Where to Ride
Cycling facilities in the UK come in a wide range of shapes and styles, from shared-use paths and trails to on-road infrastructure like bike lanes.
In many communities across the country riders can access multi-use paths - as well as an ever-expanding network of on-road bike facilities for getting to and around important regional centres. Multi-use trails (also called shared use paths, or some variant between the two) offer car-free space to ride (though you'll usually share with pedestrians, hence the name), and in some cases take advantage of old rail corridors or other direct routes which connect quickly, easily, and with fewer hills*
Riding on the road
When riding on the road, it's generally recommended to favour roads with fewer cars and slower traffic speeds, such as residential streets - it may not always be the most direct, but it will be much more comfortable and may be more interesting as well! If you can't avoid riding on roads with speeds below 35 mph try to favour those with bike lanes or other dedicated infrastructure (if possible).
If you're unsure of how to navigate your city's streets and finding the most comfortable routes for riding, see if your local community has a bike-specific map or consult Google Maps' bicycle route feature. You can always ask a friend who rides a bike, or visit your local bike shop for guidance as well.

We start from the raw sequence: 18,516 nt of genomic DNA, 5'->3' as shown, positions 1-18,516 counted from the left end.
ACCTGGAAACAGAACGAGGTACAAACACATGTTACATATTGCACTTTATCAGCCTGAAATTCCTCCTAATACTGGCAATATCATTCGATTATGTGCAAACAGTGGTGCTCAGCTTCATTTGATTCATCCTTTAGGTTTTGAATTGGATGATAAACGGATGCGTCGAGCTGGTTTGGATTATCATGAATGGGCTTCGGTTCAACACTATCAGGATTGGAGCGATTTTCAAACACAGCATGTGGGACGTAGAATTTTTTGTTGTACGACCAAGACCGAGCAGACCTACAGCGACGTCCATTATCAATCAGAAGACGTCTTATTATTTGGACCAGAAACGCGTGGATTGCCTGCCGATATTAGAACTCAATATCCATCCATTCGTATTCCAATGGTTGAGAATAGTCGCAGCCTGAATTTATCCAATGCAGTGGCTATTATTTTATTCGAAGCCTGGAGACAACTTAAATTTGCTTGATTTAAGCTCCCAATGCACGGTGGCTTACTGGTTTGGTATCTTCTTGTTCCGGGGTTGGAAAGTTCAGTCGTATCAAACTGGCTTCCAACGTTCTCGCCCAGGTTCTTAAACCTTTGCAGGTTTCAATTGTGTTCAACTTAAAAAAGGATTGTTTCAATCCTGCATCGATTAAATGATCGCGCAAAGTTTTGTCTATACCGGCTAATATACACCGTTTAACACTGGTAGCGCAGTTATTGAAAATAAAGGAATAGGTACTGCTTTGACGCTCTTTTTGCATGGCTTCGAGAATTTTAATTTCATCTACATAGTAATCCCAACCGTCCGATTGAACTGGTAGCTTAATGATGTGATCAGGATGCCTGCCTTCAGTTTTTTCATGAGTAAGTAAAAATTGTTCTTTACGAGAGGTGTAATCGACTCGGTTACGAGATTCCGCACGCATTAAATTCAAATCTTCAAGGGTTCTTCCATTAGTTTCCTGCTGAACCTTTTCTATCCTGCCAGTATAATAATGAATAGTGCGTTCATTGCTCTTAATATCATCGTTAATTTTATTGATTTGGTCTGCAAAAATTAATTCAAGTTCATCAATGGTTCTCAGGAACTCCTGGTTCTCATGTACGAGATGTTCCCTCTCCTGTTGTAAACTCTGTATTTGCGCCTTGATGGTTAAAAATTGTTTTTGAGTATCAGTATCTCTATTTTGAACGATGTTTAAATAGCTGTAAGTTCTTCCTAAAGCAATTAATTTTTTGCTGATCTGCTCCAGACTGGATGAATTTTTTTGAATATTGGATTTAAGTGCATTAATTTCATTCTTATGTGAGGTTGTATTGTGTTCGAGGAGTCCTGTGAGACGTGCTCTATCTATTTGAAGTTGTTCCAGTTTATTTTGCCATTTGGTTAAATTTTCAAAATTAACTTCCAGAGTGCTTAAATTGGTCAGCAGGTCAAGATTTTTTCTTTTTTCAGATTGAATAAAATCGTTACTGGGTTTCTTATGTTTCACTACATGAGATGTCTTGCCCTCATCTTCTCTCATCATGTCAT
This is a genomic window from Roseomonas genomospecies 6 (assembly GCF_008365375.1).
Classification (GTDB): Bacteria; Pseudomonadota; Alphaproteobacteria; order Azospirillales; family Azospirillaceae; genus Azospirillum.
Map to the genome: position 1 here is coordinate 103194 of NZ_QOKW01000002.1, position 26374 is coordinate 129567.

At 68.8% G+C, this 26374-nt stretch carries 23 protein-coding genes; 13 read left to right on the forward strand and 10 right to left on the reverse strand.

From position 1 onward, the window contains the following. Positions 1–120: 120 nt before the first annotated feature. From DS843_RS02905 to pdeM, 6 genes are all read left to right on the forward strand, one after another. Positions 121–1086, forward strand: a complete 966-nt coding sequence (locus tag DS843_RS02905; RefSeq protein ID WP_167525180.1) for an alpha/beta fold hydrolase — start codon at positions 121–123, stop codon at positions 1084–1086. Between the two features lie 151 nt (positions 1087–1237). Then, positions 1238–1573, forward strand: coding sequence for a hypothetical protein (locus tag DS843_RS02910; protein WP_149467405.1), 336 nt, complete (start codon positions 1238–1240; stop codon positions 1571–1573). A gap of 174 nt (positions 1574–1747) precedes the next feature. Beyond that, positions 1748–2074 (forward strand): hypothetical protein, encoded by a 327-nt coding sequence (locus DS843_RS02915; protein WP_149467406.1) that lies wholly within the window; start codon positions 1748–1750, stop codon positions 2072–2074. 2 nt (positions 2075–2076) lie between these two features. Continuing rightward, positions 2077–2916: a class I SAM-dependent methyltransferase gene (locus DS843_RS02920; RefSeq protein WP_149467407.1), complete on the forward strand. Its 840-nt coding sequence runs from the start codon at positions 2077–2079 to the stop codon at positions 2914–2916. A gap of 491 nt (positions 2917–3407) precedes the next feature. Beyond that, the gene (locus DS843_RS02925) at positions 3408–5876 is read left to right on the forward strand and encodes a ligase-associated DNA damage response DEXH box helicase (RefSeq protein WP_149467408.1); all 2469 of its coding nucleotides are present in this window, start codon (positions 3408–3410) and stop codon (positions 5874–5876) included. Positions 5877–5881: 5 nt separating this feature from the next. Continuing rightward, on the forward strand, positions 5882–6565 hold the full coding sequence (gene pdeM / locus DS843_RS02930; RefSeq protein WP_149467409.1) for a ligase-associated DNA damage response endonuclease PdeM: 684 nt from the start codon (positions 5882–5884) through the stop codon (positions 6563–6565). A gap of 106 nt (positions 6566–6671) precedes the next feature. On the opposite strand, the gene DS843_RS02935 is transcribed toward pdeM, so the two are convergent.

Tips for new cyclists
Find a comfortable place to ride - we like to suggest looking for one of the following:
- A multi-use trail or path (there may be one in a nearby park, or across town, a quick google search for trails will get you started)
- A quiet residential street with little automobile traffic (look for roads that don't connect major roads, or which wind a lot and have low speed limits)
- An organised social ride or event, such as an open streets event or a social group ride.
I already ride
There are many group rides put on by various organisations (advocates, clubs, and and bike shops) throughout the year all across the country. These rides vary in terms of difficulty (beginner to advanced) and geography (city centre to the outer areas of the region). We can't list them all here, but with a bit of searching it's likely you'll find a group that fits you. And if you don't, then maybe it's time to start a new group!
Where to get more information
For additional information on cycling in and across the UK, contact our partners at Cycling UK, the national advocacy organisation representing people of all sorts who love to ride!
*Not always true - but most trails have a website with some info on distance, grade, etc.
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